The man who grasps principles can successfully select his own methods. The man who tries methods, ignoring principles, is sure to have trouble.
~ Ralph Waldo Emerson ~
Black-Scholes made it possible for an idiot with a calculator to imagine that he was smart enough to judge the value of options ... it has always been possible to determine option value -- Black-Scholes is not necessarily the best approach.
In his preface to the sixth edition of Security Analysis, noted value investor Seth Klarman discusses how Graham and Dodd's methods mentioned in the original edition (copyright 1934) are more relevant than ever. Specifically, Mr. Klarman suggests how he has successfully applied those methods. Mr. Klarman is relatively-famous for his use of option in an investment strategy has been been significantly more profitable than average. Mr. Klarman has taken advantage of less well-informed investors who falsely pride themselves on their mathematical sophistication and familiarity with formulas like Black Scholes. Those investors "plug and chug" their numbers into their quantitative models [without having a clue about the fundamentals driving the probability distribution upon which the mathematics of the formula are based], receive their below average returns and never realize that the problem when almost everyone is using Black-Scholes, the market is ripe for a successful contrarian anti-Black-Scholes strategy.
An option pricing strategy based upon value investing precepts would be driven by a rigorous analysis of downside potential and a similar analysis of upside potential. The rigor necessary for understanding the sensitivity of the stock to various scenarios would inform the judgement necessary to determine the likelihood of those different scenarios. Option pricing based upon Graham and Dodd's methods would not be driven by irrationally sanguine market-driven estimates of either implied or historical volatility ... it would reflect actual risks faced by the underlying assets, not the market assessment of those risks ... as you will recall, value investing is based upon the premise that the market-based assessments are frequently very, very wrong.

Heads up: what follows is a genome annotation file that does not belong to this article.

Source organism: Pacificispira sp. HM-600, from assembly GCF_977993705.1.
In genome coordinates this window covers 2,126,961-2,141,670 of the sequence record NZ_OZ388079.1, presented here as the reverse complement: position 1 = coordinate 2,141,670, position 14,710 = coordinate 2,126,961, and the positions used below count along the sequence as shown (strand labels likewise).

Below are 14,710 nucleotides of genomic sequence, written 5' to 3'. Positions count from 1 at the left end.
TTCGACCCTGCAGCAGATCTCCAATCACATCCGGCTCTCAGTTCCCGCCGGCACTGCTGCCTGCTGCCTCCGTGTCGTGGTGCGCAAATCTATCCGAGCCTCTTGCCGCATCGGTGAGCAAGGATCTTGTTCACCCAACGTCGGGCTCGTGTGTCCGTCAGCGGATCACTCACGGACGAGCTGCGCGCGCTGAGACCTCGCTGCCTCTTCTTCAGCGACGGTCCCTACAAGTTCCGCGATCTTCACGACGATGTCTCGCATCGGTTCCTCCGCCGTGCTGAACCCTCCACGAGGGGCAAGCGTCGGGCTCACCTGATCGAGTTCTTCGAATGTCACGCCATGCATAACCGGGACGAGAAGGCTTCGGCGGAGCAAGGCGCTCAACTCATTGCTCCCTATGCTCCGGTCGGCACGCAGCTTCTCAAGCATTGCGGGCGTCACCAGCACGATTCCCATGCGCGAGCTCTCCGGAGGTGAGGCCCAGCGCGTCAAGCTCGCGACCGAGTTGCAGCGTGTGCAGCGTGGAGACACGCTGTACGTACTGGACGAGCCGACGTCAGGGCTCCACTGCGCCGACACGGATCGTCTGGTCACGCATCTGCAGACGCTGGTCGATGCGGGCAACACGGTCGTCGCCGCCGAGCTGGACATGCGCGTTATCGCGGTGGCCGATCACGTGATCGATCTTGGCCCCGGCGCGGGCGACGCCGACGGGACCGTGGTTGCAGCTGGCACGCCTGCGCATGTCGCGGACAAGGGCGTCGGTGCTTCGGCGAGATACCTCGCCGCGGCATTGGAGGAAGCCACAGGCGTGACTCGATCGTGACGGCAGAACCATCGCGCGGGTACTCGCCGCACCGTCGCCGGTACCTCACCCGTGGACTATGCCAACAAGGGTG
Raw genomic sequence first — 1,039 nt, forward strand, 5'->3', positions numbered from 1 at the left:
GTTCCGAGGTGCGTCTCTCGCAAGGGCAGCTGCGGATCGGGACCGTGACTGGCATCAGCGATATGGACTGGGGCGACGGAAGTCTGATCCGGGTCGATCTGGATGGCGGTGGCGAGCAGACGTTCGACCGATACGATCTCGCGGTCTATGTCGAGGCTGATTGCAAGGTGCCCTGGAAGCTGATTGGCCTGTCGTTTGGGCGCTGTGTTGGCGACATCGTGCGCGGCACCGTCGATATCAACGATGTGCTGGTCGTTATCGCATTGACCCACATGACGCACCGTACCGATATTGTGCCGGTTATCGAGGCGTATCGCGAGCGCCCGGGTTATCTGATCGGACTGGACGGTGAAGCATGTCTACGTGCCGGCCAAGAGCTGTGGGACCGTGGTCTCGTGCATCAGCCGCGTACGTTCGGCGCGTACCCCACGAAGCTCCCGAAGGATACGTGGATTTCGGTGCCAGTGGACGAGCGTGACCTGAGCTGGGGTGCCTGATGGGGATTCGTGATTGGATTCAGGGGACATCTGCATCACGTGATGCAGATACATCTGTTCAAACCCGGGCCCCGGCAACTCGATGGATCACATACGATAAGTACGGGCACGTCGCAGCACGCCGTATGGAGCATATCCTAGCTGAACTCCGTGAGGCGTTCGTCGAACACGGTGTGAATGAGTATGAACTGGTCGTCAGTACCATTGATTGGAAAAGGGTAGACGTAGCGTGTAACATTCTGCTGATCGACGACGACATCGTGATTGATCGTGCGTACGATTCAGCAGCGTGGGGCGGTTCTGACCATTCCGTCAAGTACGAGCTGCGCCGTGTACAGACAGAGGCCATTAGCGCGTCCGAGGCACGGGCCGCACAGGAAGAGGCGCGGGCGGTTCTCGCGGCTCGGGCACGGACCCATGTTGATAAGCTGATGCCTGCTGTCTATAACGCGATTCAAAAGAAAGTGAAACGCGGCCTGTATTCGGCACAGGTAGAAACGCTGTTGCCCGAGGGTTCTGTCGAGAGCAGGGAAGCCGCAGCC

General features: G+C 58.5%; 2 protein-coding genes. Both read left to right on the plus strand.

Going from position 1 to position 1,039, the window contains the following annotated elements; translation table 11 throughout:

Anyone seeking additional insights into Seth Klarman's methodoloy, should obtain a copy of Security Analysis and a copy of Mr. Klarman's own text Margin of Safety. Of course, there are plenty of other reasons to read, re-read, re-re-read Security Analysis and Margin of Safety beyond just an alternative to Black-Scholes.